- Toward a Human-Centric Approach to Cybersecurity, with Ronald Deibert
Discussions around cybersecurity often focus on the security and sovereignty of states, not individuals, says Professor Ronald Deibert, founder and director of University of Toronto's Citizen Lab. If you start from a "human-centric perspective," it could lead to policies focusing on peace, prosperity, and human rights. How can we work toward this approach?
- The Perfect Weapon: War, Sabotage, and Fear in the Cyber Age, with David Sanger
From the U.S. operation against Iran's nuclear enrichment plant, to Chinese theft of personal data, North Korea's financially motivated attacks on American companies, or Russia's interference in the 2016 election, cyberweapons have become the weapon of choice for democracies, dictators, and terrorists. "New York Times" national security correspondent David Sanger explains how and why cyberattacks are now the number one security threat.
- Global Ethics Weekly: U.S. Defense Policy After Mattis, with Asha Castleberry
National security expert and U.S. Army veteran Asha Castleberry makes sense of a busy and seemingly chaotic time for the Department of Defense in the wake of Secretary Mattis' departure. What should think about Trump's plans in Syria and Afghanistan? How is the U.S. planning to counter China in Africa? And has John Bolton actually been a moderating influence?
- Call for Abstracts for Carnegie Council's May 3 Student Research Conference, Deadline March 8, 2019
Abstracts should be no more than 500 words. Presentations will be 10 minutes long and must make a normative argument about international affairs and ethics. Topics can range from human rights, media, international law, justice, accountability, sustainability, and transparency.
- The Korean Peninsula: One of America’s Greatest Foreign Policy Challenges, with Christopher R. Hill
There are few, if any, who understand the Korean Peninsula situation better than Ambassador Hill. He served as U.S. ambassador to South Korea and assistant secretary of state for East Asian and Pacific affairs, and was head of the U.S. delegation to the 2005 six-party talks aimed at resolving the North Korean nuclear crisis. In this wise and witty talk he explains where we are today, how we got here, and where we're likely to go in the future.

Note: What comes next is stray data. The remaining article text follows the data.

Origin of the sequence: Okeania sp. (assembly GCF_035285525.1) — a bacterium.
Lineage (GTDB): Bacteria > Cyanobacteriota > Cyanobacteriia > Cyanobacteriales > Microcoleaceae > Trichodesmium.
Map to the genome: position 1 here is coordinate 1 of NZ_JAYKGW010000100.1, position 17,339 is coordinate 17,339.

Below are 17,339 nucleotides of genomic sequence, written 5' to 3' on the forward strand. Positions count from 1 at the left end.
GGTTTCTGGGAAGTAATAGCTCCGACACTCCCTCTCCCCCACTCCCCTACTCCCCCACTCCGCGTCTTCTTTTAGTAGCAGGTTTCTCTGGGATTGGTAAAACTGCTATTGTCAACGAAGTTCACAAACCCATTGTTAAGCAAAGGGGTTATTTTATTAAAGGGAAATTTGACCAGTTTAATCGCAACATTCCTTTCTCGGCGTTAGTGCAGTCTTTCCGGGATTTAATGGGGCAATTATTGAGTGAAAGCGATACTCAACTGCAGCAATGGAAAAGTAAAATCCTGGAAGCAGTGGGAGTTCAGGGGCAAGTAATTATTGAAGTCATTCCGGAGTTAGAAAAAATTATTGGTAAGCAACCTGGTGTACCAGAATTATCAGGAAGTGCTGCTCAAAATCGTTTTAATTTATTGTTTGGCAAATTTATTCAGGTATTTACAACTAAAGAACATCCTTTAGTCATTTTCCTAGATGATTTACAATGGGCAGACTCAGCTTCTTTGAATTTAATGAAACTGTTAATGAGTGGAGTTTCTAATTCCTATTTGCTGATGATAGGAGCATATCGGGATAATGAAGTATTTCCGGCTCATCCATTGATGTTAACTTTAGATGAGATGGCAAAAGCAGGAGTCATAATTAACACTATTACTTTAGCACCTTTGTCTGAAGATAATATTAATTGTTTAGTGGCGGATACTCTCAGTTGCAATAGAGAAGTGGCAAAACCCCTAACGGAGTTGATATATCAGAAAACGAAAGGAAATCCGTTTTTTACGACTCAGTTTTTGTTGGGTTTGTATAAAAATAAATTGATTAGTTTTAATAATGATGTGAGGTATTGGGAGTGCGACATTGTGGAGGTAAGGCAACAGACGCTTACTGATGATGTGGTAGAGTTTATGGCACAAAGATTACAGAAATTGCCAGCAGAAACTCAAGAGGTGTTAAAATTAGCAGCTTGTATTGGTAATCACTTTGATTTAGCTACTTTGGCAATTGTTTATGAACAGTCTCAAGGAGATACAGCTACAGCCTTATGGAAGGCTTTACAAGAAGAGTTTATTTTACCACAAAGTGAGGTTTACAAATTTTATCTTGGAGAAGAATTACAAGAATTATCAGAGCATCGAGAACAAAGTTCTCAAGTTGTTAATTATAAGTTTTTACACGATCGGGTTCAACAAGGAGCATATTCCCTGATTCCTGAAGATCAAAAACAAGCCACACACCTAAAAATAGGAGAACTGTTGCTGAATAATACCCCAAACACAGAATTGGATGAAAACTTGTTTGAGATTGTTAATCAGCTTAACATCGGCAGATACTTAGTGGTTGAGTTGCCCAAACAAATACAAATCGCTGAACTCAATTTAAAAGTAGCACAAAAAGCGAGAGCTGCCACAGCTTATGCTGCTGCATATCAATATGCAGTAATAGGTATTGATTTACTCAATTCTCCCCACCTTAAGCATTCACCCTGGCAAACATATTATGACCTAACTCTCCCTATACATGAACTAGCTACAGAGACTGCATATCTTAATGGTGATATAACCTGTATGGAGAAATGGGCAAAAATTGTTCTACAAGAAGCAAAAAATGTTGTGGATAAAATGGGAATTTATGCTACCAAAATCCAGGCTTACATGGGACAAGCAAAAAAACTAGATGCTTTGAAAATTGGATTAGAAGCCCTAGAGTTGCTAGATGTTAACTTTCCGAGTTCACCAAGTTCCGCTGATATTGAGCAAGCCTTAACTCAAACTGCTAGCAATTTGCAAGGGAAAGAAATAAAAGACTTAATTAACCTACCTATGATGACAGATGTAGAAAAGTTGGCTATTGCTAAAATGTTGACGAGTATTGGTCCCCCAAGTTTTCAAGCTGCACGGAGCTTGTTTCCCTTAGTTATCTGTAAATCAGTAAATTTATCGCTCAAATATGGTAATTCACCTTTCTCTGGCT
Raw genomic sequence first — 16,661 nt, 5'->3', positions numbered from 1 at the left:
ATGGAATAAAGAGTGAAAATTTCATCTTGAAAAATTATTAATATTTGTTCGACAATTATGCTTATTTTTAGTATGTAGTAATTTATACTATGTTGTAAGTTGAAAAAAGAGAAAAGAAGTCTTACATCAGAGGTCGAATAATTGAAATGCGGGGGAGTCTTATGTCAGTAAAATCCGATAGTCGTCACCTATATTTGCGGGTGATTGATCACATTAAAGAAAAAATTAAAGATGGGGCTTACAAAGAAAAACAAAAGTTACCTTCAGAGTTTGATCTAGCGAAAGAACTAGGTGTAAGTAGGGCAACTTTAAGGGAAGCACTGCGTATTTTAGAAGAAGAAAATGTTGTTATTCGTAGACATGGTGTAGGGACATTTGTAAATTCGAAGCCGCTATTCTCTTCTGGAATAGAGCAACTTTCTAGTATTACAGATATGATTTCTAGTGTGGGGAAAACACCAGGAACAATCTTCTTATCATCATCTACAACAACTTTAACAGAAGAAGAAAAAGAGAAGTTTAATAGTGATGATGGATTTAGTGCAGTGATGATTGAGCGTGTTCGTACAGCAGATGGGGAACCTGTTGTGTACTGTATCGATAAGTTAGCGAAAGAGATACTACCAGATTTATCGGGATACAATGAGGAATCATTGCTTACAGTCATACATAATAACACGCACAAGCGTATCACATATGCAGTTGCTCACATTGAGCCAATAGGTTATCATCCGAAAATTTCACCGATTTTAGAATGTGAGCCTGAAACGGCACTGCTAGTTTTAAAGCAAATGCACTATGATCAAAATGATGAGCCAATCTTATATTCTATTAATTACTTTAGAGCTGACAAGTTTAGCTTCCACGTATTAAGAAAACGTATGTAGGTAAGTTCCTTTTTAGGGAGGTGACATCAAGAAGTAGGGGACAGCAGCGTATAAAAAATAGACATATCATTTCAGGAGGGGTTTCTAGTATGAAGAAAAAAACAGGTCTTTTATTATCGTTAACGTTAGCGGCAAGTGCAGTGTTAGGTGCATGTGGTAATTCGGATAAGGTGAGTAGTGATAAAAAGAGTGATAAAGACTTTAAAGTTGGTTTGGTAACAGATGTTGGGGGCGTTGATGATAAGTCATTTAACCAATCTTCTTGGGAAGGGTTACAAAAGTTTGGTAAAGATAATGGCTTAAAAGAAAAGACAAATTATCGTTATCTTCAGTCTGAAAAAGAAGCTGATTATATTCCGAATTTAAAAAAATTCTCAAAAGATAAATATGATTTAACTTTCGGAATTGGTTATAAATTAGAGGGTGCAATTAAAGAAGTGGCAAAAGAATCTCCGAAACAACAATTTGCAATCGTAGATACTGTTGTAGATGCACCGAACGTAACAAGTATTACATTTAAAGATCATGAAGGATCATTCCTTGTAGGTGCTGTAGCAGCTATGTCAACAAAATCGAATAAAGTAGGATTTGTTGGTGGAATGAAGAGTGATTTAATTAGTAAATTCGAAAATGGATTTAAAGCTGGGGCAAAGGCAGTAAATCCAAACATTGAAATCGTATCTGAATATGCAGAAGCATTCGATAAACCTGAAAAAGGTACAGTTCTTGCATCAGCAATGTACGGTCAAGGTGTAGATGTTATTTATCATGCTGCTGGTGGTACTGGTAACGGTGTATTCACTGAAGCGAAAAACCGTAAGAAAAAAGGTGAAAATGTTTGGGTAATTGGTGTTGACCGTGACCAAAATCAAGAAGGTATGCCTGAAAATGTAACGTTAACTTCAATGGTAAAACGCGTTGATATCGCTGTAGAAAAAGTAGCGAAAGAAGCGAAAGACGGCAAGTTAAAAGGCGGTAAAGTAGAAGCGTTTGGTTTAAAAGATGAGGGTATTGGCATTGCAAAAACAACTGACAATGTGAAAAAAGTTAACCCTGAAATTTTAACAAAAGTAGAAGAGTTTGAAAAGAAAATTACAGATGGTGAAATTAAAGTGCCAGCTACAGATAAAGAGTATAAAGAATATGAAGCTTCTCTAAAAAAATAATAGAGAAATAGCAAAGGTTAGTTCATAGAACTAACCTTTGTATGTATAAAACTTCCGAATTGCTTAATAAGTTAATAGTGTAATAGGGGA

- Russia's Information Warfare, with Molly McKew
"You saw the Russians start to pay attention to social media, in particular after Obama's election, because the way that he was elected was new to them. They always watch our elections very closely. So you see them toying around in this whole space of the sphere of information, the use of information as a tool of political warfare, developing new tools." Molly McKew delves into Russian disinformation campaigns in the U.S. and elsewhere.
- Ethics & International Affairs Volume 32.4 (Winter 2018)
The centerpiece of this issue is a roundtable organized by Duncan B. Hollis and Tim Maurer on competing normative visions for cyberspace, with contributions from Ronald J. Deibert, Daniel J. Weitzner, Duncan B. Hollis and Jens David Ohlin, and Martha Finnemore. Additionally, the issue contains an essay by Ş. İlgü Özler taking stock of the Universal Declaration of Human Rights on the 70th anniversary of its adoption; a feature by Bolarinwa Adediran assessing proposals to restrain the use of the veto at the UN Security Council; review essays by Anne Peters on international law and Micheline Ishay on human rights; and book reviews by Richard Beardsworth, Rory Cox, Christopher J. Finlay, Avery Kolers, and Michael Skerker.
- Just Out: "Ethics & International Affairs" Winter 2018 Issue
The centerpiece of this issue is a roundtable on competing normative visions for cyberspace. It also features an essay taking stock of the Universal Declaration of Human Rights on the 70th anniversary of its adoption; a feature assessing proposals to restrain the use of the veto at the UN Security Council; review essays on international law and on human rights; and book reviews.
- A Savage Order, with Rachel Kleinfeld
Can violent societies get better? Rachel Kleinfeld discusses her latest book, "A Savage Order: How the World's Deadliest Countries Can Forge a Path to Security." Her conclusion is ultimately optimistic: Though it's never easy, real democracy (not autocracy in disguise) and a vibrant middle class can provide a path out of violence.